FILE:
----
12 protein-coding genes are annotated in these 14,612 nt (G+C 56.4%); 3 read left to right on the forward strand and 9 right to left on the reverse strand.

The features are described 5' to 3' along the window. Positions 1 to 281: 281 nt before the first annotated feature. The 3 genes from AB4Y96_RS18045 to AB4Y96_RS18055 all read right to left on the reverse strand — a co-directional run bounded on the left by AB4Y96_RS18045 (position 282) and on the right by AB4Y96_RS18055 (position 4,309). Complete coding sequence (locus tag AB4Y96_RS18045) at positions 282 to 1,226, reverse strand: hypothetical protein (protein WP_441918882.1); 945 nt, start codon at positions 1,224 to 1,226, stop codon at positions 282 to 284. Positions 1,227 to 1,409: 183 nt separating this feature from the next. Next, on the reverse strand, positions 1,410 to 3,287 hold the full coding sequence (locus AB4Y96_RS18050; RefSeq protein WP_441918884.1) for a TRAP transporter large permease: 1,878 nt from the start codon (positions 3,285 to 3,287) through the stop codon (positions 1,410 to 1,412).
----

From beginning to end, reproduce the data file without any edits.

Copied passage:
12 protein-coding genes are annotated in these 14,612 nt (G+C 56.4%); 3 read left to right on the forward strand and 9 right to left on the reverse strand.

The features are described 5' to 3' along the window. Positions 1 to 281: 281 nt before the first annotated feature. The 3 genes from AB4Y96_RS18045 to AB4Y96_RS18055 all read right to left on the reverse strand — a co-directional run bounded on the left by AB4Y96_RS18045 (position 282) and on the right by AB4Y96_RS18055 (position 4,309). Complete coding sequence (locus tag AB4Y96_RS18045) at positions 282 to 1,226, reverse strand: hypothetical protein (protein WP_441918882.1); 945 nt, start codon at positions 1,224 to 1,226, stop codon at positions 282 to 284. Positions 1,227 to 1,409: 183 nt separating this feature from the next. Next, on the reverse strand, positions 1,410 to 3,287 hold the full coding sequence (locus AB4Y96_RS18050; RefSeq protein WP_441918884.1) for a TRAP transporter large permease: 1,878 nt from the start codon (positions 3,285 to 3,287) through the stop codon (positions 1,410 to 1,412).